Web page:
Leon Trotsky

In Defense of Marxism

A Letter to Chris Andrews [1]

First Published: Extract from Another Thought on Conscription, Fourth International, Vol.1 No.5, October 1940. Reprinted: Leon Trotsky, In Defense of Marxism, New York 1942.
Checked against: Leon Trotsky, In Defence of Marxism, London 1966, p.223.
All footnotes stem from the latter edition.

August 17, 1940

Dear Chris:

I very much enjoyed your appreciation of the anti-pacifist position accepted by the party. There are two great advantages to this position: first, it is revolutionary in its essence and based upon the whole character of our epoch, when all questions will be decided not only by arms of critics, but by critiques of arms; second, it is completely free of sectarianism. We do not oppose to events and to the feelings of the masses an abstract affirmation of our sanctity.

The poor Labor Action of August 12th writes: “In his fight against conscription we are with Lewis 100 per cent.” We are not with Lewis for even a single per cent, because Lewis tries to defend the Capitalist Fatherland with completely outdated means. The great majority of the workers understand or feel that these means (professional voluntary armament) are outdated from a military point of view and extremely dangerous from a class point of view. That is why the workers are for conscription. It is a very confused and contradictory form of adhering to the “arming of the proletariat.” We do not flatly reject this great historical change, as do the sectarians of all kinds. We say “Conscription? Yes. But made by our selves.” It is an excellent point of departure.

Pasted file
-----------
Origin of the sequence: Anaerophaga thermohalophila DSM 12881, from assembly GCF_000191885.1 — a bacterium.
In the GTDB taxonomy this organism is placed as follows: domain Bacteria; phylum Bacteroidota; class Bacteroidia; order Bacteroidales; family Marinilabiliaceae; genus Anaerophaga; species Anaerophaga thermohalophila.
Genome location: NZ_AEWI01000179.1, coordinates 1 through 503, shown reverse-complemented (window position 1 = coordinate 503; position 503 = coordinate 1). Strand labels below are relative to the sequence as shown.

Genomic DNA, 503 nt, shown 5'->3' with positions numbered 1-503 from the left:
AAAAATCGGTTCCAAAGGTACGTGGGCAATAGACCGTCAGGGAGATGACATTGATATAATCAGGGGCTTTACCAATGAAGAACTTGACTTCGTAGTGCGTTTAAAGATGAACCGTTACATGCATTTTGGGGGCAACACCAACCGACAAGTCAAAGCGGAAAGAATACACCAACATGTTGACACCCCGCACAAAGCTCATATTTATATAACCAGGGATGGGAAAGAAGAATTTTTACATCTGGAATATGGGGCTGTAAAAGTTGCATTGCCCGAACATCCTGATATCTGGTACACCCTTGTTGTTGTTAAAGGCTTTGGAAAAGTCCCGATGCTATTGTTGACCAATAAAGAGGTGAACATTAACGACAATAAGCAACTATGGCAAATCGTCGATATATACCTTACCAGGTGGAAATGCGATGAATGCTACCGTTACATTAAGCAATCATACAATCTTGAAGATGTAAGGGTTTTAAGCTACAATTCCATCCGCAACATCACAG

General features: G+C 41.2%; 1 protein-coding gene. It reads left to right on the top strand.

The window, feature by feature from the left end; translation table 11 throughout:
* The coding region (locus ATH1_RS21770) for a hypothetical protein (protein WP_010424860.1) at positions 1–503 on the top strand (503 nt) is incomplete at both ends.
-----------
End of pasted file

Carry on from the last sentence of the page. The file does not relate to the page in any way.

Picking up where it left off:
With best greetings, I am,
YOUR OLD MAN [Leon Trotsky]


1. This letter was written by Trotsky in English.

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Last updated on: 12.4.2007